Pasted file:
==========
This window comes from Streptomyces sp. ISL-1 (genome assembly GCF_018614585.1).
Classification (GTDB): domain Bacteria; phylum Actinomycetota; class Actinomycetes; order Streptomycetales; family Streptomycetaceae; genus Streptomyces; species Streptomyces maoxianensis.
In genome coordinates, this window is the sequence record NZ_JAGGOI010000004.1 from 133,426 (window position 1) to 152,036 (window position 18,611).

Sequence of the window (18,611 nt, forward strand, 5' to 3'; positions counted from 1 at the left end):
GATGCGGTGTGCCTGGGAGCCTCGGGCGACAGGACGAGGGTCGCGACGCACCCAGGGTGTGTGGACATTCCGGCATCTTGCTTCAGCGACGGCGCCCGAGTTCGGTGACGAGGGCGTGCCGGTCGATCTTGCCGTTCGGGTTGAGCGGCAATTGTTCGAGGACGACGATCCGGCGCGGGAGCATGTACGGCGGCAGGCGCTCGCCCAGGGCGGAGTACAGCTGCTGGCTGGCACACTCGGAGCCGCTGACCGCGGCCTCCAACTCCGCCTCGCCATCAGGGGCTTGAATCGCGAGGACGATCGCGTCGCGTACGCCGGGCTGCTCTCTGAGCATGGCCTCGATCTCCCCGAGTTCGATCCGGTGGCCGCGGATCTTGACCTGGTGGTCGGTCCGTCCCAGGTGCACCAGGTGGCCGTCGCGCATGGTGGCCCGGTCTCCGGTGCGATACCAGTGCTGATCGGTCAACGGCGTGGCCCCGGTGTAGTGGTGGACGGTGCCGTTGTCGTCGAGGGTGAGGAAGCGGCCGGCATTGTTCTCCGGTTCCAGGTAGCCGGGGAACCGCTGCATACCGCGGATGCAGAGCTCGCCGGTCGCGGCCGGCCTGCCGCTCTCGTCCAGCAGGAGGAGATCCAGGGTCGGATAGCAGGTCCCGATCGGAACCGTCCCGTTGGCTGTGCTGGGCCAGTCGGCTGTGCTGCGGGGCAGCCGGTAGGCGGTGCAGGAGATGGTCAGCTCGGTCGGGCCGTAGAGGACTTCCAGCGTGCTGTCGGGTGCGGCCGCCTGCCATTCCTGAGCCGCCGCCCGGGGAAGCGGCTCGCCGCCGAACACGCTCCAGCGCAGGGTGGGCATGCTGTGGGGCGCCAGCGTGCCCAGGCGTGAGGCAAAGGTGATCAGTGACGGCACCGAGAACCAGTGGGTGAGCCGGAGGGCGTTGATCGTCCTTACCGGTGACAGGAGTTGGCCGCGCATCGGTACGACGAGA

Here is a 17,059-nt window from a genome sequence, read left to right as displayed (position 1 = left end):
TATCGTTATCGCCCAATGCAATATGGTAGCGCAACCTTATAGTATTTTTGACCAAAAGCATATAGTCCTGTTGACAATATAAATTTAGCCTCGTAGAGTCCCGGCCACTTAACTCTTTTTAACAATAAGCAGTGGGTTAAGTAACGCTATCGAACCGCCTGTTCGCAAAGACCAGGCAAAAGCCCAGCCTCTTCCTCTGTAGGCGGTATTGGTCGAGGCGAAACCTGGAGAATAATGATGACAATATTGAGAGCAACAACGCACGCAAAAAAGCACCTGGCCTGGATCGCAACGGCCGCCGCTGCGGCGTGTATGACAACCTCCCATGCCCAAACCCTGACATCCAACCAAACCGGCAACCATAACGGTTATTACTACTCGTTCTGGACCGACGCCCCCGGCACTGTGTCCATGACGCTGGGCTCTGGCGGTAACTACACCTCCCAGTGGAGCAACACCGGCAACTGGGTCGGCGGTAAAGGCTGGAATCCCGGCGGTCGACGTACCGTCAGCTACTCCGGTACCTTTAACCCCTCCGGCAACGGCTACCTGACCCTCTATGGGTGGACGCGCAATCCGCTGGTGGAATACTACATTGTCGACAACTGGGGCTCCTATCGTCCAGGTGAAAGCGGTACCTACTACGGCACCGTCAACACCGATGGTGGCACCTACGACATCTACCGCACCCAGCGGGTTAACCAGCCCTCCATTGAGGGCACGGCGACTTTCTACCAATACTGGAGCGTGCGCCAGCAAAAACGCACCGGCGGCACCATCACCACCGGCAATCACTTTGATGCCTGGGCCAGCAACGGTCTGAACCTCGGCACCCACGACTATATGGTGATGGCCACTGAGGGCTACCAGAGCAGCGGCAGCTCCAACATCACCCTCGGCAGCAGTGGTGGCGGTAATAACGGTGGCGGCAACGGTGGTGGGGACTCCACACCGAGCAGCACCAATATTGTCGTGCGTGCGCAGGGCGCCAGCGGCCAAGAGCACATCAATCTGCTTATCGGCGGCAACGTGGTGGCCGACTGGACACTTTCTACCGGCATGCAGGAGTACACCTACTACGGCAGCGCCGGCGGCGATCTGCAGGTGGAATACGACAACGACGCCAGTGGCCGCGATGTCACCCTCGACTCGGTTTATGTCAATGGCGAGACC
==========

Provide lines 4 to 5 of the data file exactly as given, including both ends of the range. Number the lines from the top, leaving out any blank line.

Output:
Sequence of the window (18,611 nt, forward strand, 5' to 3'; positions counted from 1 at the left end):
GATGCGGTGTGCCTGGGAGCCTCGGGCGACAGGACGAGGGTCGCGACGCACCCAGGGTGTGTGGACATTCCGGCATCTTGCTTCAGCGACGGCGCCCGAGTTCGGTGACGAGGGCGTGCCGGTCGATCTTGCCGTTCGGGTTGAGCGGCAATTGTTCGAGGACGACGATCCGGCGCGGGAGCATGTACGGCGGCAGGCGCTCGCCCAGGGCGGAGTACAGCTGCTGGCTGGCACACTCGGAGCCGCTGACCGCGGCCTCCAACTCCGCCTCGCCATCAGGGGCTTGAATCGCGAGGACGATCGCGTCGCGTACGCCGGGCTGCTCTCTGAGCATGGCCTCGATCTCCCCGAGTTCGATCCGGTGGCCGCGGATCTTGACCTGGTGGTCGGTCCGTCCCAGGTGCACCAGGTGGCCGTCGCGCATGGTGGCCCGGTCTCCGGTGCGATACCAGTGCTGATCGGTCAACGGCGTGGCCCCGGTGTAGTGGTGGACGGTGCCGTTGTCGTCGAGGGTGAGGAAGCGGCCGGCATTGTTCTCCGGTTCCAGGTAGCCGGGGAACCGCTGCATACCGCGGATGCAGAGCTCGCCGGTCGCGGCCGGCCTGCCGCTCTCGTCCAGCAGGAGGAGATCCAGGGTCGGATAGCAGGTCCCGATCGGAACCGTCCCGTTGGCTGTGCTGGGCCAGTCGGCTGTGCTGCGGGGCAGCCGGTAGGCGGTGCAGGAGATGGTCAGCTCGGTCGGGCCGTAGAGGACTTCCAGCGTGCTGTCGGGTGCGGCCGCCTGCCATTCCTGAGCCGCCGCCCGGGGAAGCGGCTCGCCGCCGAACACGCTCCAGCGCAGGGTGGGCATGCTGTGGGGCGCCAGCGTGCCCAGGCGTGAGGCAAAGGTGATCAGTGACGGCACCGAGAACCAGTGGGTGAGCCGGAGGGCGTTGATCGTCCTTACCGGTGACAGGAGTTGGCCGCGCATCGGTACGACGAGA